Gamma is a sensitivity measure of how Delta will change as the underlying price moves.
Most income traders pay attention to Delta (generally Delta neutral) and Vega (generally Vega negative). However Gamma is the hidden enemy, Theta‘s nemesis… But let’s first recap what Gamma is all about.
Gamma is Delta’s first derivative or in other words the Price’s second derivative.
- Options with positive Gamma will gain Delta as the underlying moves up
- Options with positive Gamma will lose Delta as the underlying goes down
- Options with negative Gamma will gain Delta as the underlying goes down
- Options with negative Gamma will lose Delta as the underlying moves up
- Long Options = Long Gamma
- Short Options = Short Gamma
Gamma is a by-product of Theta: one cannot have positive Gamma and positive Theta at the same time. As income traders, we are net sellers of put and call options i.e. we construct Theta positive strategies, hence also Gamma negative strategies.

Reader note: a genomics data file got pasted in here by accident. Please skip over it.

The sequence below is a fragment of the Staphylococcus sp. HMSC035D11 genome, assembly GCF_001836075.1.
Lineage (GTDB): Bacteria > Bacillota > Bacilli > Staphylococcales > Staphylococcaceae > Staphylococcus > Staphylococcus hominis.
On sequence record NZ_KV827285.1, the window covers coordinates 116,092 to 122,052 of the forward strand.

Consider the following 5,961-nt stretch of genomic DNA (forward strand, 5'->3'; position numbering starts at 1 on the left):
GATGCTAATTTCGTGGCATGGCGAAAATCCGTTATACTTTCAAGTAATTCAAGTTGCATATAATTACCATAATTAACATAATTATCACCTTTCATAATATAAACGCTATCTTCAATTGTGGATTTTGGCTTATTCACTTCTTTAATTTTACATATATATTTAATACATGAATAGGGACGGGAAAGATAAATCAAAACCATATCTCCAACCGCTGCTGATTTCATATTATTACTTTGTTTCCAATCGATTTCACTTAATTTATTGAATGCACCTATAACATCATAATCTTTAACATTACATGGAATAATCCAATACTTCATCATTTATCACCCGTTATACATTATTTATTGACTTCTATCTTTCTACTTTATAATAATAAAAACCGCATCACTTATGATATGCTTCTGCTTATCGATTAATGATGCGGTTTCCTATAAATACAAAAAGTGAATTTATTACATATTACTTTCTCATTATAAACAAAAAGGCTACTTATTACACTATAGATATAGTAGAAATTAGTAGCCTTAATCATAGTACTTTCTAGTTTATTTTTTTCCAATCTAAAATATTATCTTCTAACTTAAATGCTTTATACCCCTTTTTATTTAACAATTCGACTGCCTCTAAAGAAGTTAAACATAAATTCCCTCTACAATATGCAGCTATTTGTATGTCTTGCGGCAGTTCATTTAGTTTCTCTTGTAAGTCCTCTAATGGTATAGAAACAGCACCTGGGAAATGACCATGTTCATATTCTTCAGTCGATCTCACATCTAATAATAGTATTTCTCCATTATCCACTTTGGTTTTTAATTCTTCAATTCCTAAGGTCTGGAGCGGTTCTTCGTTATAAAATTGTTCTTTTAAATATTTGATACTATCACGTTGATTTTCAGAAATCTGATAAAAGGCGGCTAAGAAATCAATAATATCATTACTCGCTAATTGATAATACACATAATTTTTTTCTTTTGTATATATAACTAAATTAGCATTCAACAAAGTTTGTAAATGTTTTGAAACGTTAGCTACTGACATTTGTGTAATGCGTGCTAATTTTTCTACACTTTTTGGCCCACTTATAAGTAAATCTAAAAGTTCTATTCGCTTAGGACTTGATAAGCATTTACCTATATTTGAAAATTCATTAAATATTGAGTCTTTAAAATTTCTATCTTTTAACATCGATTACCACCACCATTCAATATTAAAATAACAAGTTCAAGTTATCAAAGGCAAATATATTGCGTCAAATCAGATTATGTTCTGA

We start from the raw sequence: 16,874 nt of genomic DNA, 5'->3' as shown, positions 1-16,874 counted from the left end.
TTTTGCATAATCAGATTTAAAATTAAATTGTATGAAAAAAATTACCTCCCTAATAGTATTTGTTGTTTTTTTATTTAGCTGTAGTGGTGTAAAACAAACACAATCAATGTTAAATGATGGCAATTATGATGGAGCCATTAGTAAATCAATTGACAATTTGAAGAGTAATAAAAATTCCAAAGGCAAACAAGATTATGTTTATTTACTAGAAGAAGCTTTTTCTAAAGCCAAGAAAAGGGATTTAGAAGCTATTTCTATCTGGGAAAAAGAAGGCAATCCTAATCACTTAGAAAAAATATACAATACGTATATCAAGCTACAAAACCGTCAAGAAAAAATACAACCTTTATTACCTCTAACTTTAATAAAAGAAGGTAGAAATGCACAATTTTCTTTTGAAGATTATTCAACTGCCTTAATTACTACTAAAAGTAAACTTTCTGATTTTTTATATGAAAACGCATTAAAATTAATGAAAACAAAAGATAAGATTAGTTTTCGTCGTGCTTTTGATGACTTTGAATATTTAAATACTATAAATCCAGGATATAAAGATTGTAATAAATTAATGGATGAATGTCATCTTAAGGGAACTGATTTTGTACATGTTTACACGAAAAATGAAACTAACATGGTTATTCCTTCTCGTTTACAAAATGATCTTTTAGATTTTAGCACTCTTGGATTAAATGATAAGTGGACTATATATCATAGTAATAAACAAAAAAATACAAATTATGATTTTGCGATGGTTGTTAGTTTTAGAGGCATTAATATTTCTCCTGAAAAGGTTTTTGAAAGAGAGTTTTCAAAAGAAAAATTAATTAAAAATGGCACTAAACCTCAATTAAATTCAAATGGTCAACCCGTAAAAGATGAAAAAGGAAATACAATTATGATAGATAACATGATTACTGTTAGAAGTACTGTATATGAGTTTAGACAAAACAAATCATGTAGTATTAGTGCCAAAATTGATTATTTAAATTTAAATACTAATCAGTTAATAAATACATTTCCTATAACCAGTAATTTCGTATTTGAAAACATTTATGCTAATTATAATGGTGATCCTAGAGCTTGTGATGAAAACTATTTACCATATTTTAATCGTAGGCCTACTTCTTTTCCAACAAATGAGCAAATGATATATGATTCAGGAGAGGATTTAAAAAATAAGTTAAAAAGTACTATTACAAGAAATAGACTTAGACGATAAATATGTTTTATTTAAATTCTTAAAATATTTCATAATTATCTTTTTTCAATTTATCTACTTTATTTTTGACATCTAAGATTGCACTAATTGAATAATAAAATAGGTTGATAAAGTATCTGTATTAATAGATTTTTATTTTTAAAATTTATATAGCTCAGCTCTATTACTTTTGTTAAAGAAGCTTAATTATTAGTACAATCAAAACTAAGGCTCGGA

When constructing a put or call spread, Gamma is eliminated halfway i.e. in the middle of the spread and goes negative on the short side where money is to be made, and positive where money is to be lost… Income traders do not like Gamma!
As shown on the TOS screenshot on the right, ATM options will have the most gamma, conversely ITM and OTM options will have less gamma i.e. the further they are from ATM the less gamma they will have.
Also, when trading horizontal spreads, front month options have the most Gamma, conversely back month options will have less Gamma.
The longer the option has until expiration, the less Gamma it will have. In other words, Gamma increases with time, particularly near expiration. Gamma and Theta move in opposite direction… For that reason, OM strategies are always closed at least 7 DTE (1 week prior to expiration), to avoid running into Gamma issues that are sometimes very difficult to tackle.
More info on Gamma here.